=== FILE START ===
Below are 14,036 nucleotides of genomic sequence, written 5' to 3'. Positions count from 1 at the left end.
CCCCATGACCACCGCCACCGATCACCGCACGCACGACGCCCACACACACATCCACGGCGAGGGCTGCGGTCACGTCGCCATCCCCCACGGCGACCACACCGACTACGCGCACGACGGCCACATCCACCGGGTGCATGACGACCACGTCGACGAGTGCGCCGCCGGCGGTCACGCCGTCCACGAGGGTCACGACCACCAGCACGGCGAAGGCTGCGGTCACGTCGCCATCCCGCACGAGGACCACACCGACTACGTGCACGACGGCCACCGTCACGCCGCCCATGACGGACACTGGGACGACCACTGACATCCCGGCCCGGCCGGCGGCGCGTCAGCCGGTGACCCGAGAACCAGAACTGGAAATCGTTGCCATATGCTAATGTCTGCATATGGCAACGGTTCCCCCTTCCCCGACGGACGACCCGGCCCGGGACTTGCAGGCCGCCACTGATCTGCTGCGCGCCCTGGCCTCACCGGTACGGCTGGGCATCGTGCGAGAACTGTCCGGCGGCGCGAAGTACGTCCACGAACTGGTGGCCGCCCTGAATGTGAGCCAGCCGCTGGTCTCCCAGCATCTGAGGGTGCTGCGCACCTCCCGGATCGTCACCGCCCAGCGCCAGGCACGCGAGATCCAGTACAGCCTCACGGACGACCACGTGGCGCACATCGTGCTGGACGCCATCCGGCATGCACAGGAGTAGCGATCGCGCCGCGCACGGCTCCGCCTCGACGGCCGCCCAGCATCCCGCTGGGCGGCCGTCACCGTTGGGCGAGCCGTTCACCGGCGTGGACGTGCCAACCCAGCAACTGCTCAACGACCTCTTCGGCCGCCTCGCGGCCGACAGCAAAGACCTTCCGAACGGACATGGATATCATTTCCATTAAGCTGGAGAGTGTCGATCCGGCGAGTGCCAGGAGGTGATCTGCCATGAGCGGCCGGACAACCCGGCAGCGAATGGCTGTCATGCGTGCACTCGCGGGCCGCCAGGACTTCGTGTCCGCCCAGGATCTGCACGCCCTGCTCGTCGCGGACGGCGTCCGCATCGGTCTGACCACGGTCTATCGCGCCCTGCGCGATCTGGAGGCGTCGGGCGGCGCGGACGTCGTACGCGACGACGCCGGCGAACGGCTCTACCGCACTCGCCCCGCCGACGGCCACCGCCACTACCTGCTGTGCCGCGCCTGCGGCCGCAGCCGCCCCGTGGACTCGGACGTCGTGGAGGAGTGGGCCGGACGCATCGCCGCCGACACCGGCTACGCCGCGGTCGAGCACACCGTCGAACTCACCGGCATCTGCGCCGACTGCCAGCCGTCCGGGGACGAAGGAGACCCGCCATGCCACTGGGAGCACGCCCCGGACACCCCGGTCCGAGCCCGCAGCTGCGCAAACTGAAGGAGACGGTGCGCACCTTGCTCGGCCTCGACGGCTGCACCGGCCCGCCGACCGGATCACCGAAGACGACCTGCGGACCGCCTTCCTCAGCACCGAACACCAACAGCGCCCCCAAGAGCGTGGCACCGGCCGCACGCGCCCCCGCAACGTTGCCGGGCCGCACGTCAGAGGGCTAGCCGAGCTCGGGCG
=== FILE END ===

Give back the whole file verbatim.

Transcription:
Below are 14,036 nucleotides of genomic sequence, written 5' to 3'. Positions count from 1 at the left end.
CCCCATGACCACCGCCACCGATCACCGCACGCACGACGCCCACACACACATCCACGGCGAGGGCTGCGGTCACGTCGCCATCCCCCACGGCGACCACACCGACTACGCGCACGACGGCCACATCCACCGGGTGCATGACGACCACGTCGACGAGTGCGCCGCCGGCGGTCACGCCGTCCACGAGGGTCACGACCACCAGCACGGCGAAGGCTGCGGTCACGTCGCCATCCCGCACGAGGACCACACCGACTACGTGCACGACGGCCACCGTCACGCCGCCCATGACGGACACTGGGACGACCACTGACATCCCGGCCCGGCCGGCGGCGCGTCAGCCGGTGACCCGAGAACCAGAACTGGAAATCGTTGCCATATGCTAATGTCTGCATATGGCAACGGTTCCCCCTTCCCCGACGGACGACCCGGCCCGGGACTTGCAGGCCGCCACTGATCTGCTGCGCGCCCTGGCCTCACCGGTACGGCTGGGCATCGTGCGAGAACTGTCCGGCGGCGCGAAGTACGTCCACGAACTGGTGGCCGCCCTGAATGTGAGCCAGCCGCTGGTCTCCCAGCATCTGAGGGTGCTGCGCACCTCCCGGATCGTCACCGCCCAGCGCCAGGCACGCGAGATCCAGTACAGCCTCACGGACGACCACGTGGCGCACATCGTGCTGGACGCCATCCGGCATGCACAGGAGTAGCGATCGCGCCGCGCACGGCTCCGCCTCGACGGCCGCCCAGCATCCCGCTGGGCGGCCGTCACCGTTGGGCGAGCCGTTCACCGGCGTGGACGTGCCAACCCAGCAACTGCTCAACGACCTCTTCGGCCGCCTCGCGGCCGACAGCAAAGACCTTCCGAACGGACATGGATATCATTTCCATTAAGCTGGAGAGTGTCGATCCGGCGAGTGCCAGGAGGTGATCTGCCATGAGCGGCCGGACAACCCGGCAGCGAATGGCTGTCATGCGTGCACTCGCGGGCCGCCAGGACTTCGTGTCCGCCCAGGATCTGCACGCCCTGCTCGTCGCGGACGGCGTCCGCATCGGTCTGACCACGGTCTATCGCGCCCTGCGCGATCTGGAGGCGTCGGGCGGCGCGGACGTCGTACGCGACGACGCCGGCGAACGGCTCTACCGCACTCGCCCCGCCGACGGCCACCGCCACTACCTGCTGTGCCGCGCCTGCGGCCGCAGCCGCCCCGTGGACTCGGACGTCGTGGAGGAGTGGGCCGGACGCATCGCCGCCGACACCGGCTACGCCGCGGTCGAGCACACCGTCGAACTCACCGGCATCTGCGCCGACTGCCAGCCGTCCGGGGACGAAGGAGACCCGCCATGCCACTGGGAGCACGCCCCGGACACCCCGGTCCGAGCCCGCAGCTGCGCAAACTGAAGGAGACGGTGCGCACCTTGCTCGGCCTCGACGGCTGCACCGGCCCGCCGACCGGATCACCGAAGACGACCTGCGGACCGCCTTCCTCAGCACCGAACACCAACAGCGCCCCCAAGAGCGTGGCACCGGCCGCACGCGCCCCCGCAACGTTGCCGGGCCGCACGTCAGAGGGCTAGCCGAGCTCGGGCG